Interview with Janina Anderson, ECCO Museum Artist in Residence
Meaning Structures (installation photo), 2014. Digital prints on vinyl and paper, sand, wire armature. ECCO Museum of Contemporary Art. Cadiz, Spain.
Janina Anderson is an artist and designer working in Washington, D.C. From 2012-2013, Janina worked as an intern for the Textile Arts Center’s Cycle 4 AIR program. Her work has been shown in Cadiz, Spain; Washington, D.C.; Baltimore, Maryland; Eugene, Oregon; and Los Angeles, California. For more images of her work, and information about buying prints, visit her website.
Meaning Structures, 2014. Cut oil painting, yarn, cotton fibers, found flowers, varnish, oil paint, wire.
Can you briefly describe your recent residency experience?
I spent two months on the top floor of the ECCO Museum in Cadiz, Spain. I worked with the Linea de Costa studio with amazing and incredibly talented people from all over the world.
Cadiz is the oldest city in Spain, and one of the oldest in Europe, and the place where all trade came through the Americas. Before Columbus, Europeans thought of Cadiz as the edge of the world. I could never really understand that old world idea about ships falling off the edge of the earth, but in this place I could see it with my own eyes. The sky met the sea and then everything blurred into infinity. Endless and surreal, it was like a Catherine Opie photo outside my window. It was an incredibly inspiring place to think and work.
Meaning Structures (Blue Mask), 2014. Yarn, jersey, found plants, wire.
Can you speak a bit about the series you completed during the course of your residency?
I was really inspired by my environment. I came in with a very specific proposal to execute, but I threw it out pretty much as I saw the view from the studio. The sense of the unknown, and the vastness of possibilities was so palpable to me there, I had to address it.
The series explores the anxieties of the unknown, the decision-making process and its affect on personal identity. I wove a series of masks using local plants and fiber materials, photographing them on a model, covering her eyes, and using what was the end of the known world for thousands of years as a backdrop.
Meaning Structures (Yellow Mask), 2014. Cut and woven oil on canvas, yarn, wire.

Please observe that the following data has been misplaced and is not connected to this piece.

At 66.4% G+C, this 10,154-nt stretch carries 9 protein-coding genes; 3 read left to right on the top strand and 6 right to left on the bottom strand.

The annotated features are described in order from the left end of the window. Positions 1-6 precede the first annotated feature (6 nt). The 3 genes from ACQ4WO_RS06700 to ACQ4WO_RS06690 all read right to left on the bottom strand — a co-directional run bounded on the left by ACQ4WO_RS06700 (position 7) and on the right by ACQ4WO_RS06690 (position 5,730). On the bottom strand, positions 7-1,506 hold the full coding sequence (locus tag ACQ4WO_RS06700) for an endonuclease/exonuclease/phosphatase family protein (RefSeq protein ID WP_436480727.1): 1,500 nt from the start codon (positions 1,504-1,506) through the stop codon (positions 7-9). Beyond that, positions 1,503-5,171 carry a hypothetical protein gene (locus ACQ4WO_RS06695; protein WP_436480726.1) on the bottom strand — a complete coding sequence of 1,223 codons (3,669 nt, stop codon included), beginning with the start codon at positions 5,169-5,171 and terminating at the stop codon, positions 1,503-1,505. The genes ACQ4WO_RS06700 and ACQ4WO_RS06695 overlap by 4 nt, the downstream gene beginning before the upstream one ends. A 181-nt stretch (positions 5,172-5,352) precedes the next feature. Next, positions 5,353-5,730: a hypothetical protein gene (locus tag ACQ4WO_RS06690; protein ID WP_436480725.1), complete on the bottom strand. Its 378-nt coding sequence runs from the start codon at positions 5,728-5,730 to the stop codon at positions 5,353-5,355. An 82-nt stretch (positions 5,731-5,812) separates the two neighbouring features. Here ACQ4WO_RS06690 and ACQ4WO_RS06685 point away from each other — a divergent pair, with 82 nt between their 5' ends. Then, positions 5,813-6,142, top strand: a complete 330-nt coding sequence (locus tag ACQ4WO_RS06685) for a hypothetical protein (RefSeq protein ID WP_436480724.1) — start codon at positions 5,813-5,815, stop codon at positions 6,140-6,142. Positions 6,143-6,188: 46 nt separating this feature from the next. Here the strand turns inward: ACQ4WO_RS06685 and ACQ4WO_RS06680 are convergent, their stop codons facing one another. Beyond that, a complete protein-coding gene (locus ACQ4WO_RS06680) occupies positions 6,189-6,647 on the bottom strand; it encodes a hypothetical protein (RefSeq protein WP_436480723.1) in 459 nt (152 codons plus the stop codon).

I was thinking about transitional periods in life, when there is so much going on within yourself you can’t see three feet in front of you and then when you finally do, you’re met with a cast empty space that you have to fill with yourself, somehow. This can be very isolating and paralyzing, but also exciting.
Meaning Structures (Pink Mask), 2014. Jersey, wire.
How did you use textile art/fiber art principles in the completion of this work?
I wanted to make the work as personal and relatable as possible for viewers. There is something about fiber art that is just so great about making those connections with an audience. I think that because of our daily experience with cloth and its connection to the body, we have a really intimate knowledge of textiles. This is a huge tool for me, and I believe it makes my ideas a lot more accessible so that the audience can put themselves in the work and have an intimate experience with the pieces.
I used a frame loom to create the masks. Unlike the experience of working on a floor loom, I was able to make a lot of quick observations, integrating different materials and creating lots of interesting irregularities and textures within the patterns. Additionally, because I was trying to talk about indecision, and anxiety in these pieces, the obsessive labor of weaving gives the masks an energy they otherwise couldn’t have had.
Meaning Structures (Green Mask), 2014. Cut and woven oil on canvas, yarn, wire.
How important was the residency for the development of your work?
Residencies are invaluable to artists. This was my first residency I participated in, however I had experienced this kind of environment as an intern for the AIR program at TAC. I got to see how much the Cycle 4 artists were able to grow and produce in 2012 – 13. I’ve been eager to create work in a residency every since, and the experience was one of the most rewarding in my artistic career. I can honestly say that this fall I completed some of my best and most focused work to date. In short, if you can do a residency, you should probably do a residency.
Meaning Structures (Red Mask), 2014. Cut and woven oil on canvas, yarn, wire.
What lessons did you learn during the residency/through the completion of this series?
Sometimes bad work is bad work. Most of the time, though, its just part of the process. Artists need to give themselves space to think through their fingers. I spent a couple of weeks collaging hundreds of photos I’d taken in Cádiz, as a way to understand the aesthetics and culture of my new environment. I knew that the collages weren’t going to end up in my portfolio or in any kind of show, but I also felt I had to work through them, even though I kind of hated them a lot of the time.
I also learned a new strategy for research. When I wasn’t working I tried to read as much as I could. Always balancing art theory, with texts from other disciplines. I read a book of essays on humor in contemporary art and a lot of psych journals about how the brain deals with decision-making. This kept me in a place where my mind was always working through the issues my work was. It kept me focused.
Terrace at Linea de Costa Studios, ECCO Museum. Cadiz, Spain.